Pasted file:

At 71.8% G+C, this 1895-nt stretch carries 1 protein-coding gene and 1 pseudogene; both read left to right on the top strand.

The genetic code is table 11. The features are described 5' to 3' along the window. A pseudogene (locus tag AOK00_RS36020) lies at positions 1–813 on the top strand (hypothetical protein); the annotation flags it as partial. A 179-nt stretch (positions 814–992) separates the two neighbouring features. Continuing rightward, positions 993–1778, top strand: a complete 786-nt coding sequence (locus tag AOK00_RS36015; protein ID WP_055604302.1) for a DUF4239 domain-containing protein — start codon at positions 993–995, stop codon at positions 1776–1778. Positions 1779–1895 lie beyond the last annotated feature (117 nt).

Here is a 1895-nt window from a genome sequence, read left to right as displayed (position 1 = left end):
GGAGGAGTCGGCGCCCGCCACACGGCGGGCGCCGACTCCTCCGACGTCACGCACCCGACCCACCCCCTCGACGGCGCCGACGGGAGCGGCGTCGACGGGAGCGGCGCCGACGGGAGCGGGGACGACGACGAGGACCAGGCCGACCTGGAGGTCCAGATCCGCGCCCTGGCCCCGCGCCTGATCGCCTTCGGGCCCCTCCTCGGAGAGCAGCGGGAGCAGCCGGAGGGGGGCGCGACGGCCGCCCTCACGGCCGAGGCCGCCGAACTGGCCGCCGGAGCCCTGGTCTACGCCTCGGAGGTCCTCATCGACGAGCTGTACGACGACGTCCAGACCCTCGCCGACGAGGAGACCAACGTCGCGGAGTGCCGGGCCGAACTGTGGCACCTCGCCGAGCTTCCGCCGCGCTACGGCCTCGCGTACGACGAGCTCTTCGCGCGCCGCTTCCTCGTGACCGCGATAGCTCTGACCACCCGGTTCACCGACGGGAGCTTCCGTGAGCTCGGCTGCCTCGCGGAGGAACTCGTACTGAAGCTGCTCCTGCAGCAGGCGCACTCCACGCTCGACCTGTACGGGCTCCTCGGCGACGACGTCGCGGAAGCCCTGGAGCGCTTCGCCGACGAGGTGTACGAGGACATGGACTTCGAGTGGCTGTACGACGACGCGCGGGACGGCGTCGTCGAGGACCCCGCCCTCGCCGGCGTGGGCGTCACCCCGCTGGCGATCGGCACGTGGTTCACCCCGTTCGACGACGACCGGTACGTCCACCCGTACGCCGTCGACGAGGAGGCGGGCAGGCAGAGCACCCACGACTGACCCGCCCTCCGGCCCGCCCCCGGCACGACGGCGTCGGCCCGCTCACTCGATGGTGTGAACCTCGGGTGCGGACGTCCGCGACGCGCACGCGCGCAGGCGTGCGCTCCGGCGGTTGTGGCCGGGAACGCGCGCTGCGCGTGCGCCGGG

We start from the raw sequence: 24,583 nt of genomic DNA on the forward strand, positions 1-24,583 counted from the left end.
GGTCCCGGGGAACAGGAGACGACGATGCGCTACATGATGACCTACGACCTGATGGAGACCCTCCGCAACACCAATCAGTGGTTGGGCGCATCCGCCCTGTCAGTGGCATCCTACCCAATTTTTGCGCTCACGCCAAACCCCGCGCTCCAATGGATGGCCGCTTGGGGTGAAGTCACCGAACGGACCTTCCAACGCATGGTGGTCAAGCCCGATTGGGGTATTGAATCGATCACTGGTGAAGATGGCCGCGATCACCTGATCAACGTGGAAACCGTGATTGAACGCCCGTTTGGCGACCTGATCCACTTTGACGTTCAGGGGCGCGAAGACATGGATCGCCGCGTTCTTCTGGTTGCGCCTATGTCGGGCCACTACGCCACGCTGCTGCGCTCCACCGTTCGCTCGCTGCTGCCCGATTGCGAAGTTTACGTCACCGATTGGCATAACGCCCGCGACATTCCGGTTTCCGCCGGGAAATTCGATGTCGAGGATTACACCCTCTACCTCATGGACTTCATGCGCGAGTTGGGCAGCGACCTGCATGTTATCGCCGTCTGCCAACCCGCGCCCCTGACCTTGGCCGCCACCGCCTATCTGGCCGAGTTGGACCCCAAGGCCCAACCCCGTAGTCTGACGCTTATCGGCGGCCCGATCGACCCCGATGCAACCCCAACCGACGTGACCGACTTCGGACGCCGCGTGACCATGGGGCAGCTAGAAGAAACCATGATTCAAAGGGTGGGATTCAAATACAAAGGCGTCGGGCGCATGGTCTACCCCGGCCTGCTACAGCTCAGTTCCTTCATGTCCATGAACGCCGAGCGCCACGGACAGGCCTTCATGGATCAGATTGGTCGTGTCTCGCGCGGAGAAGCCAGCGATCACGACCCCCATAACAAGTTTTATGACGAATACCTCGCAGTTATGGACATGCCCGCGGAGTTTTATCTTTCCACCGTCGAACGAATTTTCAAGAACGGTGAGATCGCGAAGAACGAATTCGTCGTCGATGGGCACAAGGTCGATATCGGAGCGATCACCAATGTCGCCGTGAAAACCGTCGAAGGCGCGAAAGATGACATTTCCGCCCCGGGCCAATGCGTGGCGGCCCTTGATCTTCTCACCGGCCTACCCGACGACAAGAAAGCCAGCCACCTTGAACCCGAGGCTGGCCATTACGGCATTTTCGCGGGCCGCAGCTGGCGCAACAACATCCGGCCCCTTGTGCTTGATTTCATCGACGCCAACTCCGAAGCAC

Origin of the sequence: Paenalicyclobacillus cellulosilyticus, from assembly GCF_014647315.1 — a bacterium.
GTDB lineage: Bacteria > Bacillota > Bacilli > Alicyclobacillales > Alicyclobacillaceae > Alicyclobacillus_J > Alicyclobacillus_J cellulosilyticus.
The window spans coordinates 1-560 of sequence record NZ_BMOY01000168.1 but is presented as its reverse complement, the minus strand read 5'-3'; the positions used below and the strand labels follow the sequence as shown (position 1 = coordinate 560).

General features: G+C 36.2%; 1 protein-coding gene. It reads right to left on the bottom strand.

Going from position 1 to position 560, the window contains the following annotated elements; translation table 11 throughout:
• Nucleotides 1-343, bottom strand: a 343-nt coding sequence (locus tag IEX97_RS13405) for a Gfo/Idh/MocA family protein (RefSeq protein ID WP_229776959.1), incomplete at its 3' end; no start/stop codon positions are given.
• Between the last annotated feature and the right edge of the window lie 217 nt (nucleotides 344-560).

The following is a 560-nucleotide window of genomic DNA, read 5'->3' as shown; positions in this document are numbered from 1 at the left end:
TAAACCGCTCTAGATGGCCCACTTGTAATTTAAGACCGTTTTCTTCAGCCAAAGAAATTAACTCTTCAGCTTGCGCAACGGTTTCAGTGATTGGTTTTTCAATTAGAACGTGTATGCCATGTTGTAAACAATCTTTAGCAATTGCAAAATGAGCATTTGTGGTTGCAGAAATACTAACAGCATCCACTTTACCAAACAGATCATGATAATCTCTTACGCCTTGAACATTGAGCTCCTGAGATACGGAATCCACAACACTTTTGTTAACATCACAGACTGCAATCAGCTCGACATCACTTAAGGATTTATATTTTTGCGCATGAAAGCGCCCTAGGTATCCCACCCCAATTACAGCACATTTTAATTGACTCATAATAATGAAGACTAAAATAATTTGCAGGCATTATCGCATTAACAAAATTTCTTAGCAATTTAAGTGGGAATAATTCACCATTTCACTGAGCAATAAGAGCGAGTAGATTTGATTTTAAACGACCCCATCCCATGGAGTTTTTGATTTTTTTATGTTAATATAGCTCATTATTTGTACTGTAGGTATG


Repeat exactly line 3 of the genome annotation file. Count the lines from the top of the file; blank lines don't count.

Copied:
Here is a 1895-nt window from a genome sequence, read left to right as displayed (position 1 = left end):